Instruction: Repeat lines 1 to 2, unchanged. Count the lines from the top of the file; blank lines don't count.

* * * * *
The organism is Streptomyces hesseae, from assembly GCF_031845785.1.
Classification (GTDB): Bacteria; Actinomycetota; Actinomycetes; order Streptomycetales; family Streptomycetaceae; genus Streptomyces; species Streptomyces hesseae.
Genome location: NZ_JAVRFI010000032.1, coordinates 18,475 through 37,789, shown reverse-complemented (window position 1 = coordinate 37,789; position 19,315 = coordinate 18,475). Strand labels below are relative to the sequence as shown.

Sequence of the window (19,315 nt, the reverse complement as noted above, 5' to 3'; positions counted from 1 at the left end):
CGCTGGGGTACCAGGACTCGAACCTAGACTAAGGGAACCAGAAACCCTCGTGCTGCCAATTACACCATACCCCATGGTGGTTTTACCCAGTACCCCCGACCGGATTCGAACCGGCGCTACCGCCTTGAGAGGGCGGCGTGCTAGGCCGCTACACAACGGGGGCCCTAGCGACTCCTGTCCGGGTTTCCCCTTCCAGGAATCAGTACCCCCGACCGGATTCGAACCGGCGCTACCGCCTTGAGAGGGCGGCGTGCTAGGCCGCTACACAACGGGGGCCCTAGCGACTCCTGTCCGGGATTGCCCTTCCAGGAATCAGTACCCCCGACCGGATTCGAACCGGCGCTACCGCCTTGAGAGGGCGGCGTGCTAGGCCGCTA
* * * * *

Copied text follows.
The organism is Streptomyces hesseae, from assembly GCF_031845785.1.
Classification (GTDB): Bacteria; Actinomycetota; Actinomycetes; order Streptomycetales; family Streptomycetaceae; genus Streptomyces; species Streptomyces hesseae.